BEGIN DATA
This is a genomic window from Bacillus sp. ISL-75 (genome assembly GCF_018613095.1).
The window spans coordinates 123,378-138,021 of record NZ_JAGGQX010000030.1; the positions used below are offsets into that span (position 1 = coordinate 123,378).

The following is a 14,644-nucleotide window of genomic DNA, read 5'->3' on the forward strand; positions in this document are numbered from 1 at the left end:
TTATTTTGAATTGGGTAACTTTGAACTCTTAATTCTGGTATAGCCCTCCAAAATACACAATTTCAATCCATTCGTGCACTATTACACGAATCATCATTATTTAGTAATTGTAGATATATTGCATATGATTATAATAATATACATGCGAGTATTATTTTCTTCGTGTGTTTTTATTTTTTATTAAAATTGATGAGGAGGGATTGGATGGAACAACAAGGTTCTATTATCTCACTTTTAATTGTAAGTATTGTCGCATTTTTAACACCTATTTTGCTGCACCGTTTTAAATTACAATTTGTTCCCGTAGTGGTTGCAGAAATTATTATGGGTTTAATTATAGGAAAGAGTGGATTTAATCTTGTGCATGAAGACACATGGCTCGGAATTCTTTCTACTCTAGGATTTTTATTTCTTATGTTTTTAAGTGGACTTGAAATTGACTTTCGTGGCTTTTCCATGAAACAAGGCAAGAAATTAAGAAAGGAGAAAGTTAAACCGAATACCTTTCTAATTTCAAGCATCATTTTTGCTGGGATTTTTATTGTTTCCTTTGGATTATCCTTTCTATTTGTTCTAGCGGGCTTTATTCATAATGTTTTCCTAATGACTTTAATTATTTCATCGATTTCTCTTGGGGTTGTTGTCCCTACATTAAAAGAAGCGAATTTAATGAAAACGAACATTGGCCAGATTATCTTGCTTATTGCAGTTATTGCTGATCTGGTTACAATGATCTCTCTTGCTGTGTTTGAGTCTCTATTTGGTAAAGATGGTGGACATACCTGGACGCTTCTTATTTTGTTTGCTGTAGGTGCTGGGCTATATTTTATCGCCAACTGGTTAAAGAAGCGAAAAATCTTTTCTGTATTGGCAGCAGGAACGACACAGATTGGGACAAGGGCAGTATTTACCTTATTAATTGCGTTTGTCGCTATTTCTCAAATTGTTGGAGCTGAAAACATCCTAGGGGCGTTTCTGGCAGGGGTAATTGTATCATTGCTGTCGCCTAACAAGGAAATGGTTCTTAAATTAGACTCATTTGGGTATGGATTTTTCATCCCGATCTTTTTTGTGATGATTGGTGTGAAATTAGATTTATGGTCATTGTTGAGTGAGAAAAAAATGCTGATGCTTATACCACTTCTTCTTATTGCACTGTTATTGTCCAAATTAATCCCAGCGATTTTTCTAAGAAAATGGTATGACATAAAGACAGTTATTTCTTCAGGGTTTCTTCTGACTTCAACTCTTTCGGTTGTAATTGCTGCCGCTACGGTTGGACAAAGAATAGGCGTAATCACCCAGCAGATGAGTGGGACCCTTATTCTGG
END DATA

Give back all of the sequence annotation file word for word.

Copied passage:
This is a genomic window from Bacillus sp. ISL-75 (genome assembly GCF_018613095.1).
The window spans coordinates 123,378-138,021 of record NZ_JAGGQX010000030.1; the positions used below are offsets into that span (position 1 = coordinate 123,378).

The following is a 14,644-nucleotide window of genomic DNA, read 5'->3' on the forward strand; positions in this document are numbered from 1 at the left end:
TTATTTTGAATTGGGTAACTTTGAACTCTTAATTCTGGTATAGCCCTCCAAAATACACAATTTCAATCCATTCGTGCACTATTACACGAATCATCATTATTTAGTAATTGTAGATATATTGCATATGATTATAATAATATACATGCGAGTATTATTTTCTTCGTGTGTTTTTATTTTTTATTAAAATTGATGAGGAGGGATTGGATGGAACAACAAGGTTCTATTATCTCACTTTTAATTGTAAGTATTGTCGCATTTTTAACACCTATTTTGCTGCACCGTTTTAAATTACAATTTGTTCCCGTAGTGGTTGCAGAAATTATTATGGGTTTAATTATAGGAAAGAGTGGATTTAATCTTGTGCATGAAGACACATGGCTCGGAATTCTTTCTACTCTAGGATTTTTATTTCTTATGTTTTTAAGTGGACTTGAAATTGACTTTCGTGGCTTTTCCATGAAACAAGGCAAGAAATTAAGAAAGGAGAAAGTTAAACCGAATACCTTTCTAATTTCAAGCATCATTTTTGCTGGGATTTTTATTGTTTCCTTTGGATTATCCTTTCTATTTGTTCTAGCGGGCTTTATTCATAATGTTTTCCTAATGACTTTAATTATTTCATCGATTTCTCTTGGGGTTGTTGTCCCTACATTAAAAGAAGCGAATTTAATGAAAACGAACATTGGCCAGATTATCTTGCTTATTGCAGTTATTGCTGATCTGGTTACAATGATCTCTCTTGCTGTGTTTGAGTCTCTATTTGGTAAAGATGGTGGACATACCTGGACGCTTCTTATTTTGTTTGCTGTAGGTGCTGGGCTATATTTTATCGCCAACTGGTTAAAGAAGCGAAAAATCTTTTCTGTATTGGCAGCAGGAACGACACAGATTGGGACAAGGGCAGTATTTACCTTATTAATTGCGTTTGTCGCTATTTCTCAAATTGTTGGAGCTGAAAACATCCTAGGGGCGTTTCTGGCAGGGGTAATTGTATCATTGCTGTCGCCTAACAAGGAAATGGTTCTTAAATTAGACTCATTTGGGTATGGATTTTTCATCCCGATCTTTTTTGTGATGATTGGTGTGAAATTAGATTTATGGTCATTGTTGAGTGAGAAAAAAATGCTGATGCTTATACCACTTCTTCTTATTGCACTGTTATTGTCCAAATTAATCCCAGCGATTTTTCTAAGAAAATGGTATGACATAAAGACAGTTATTTCTTCAGGGTTTCTTCTGACTTCAACTCTTTCGGTTGTAATTGCTGCCGCTACGGTTGGACAAAGAATAGGCGTAATCACCCAGCAGATGAGTGGGACCCTTATTCTGG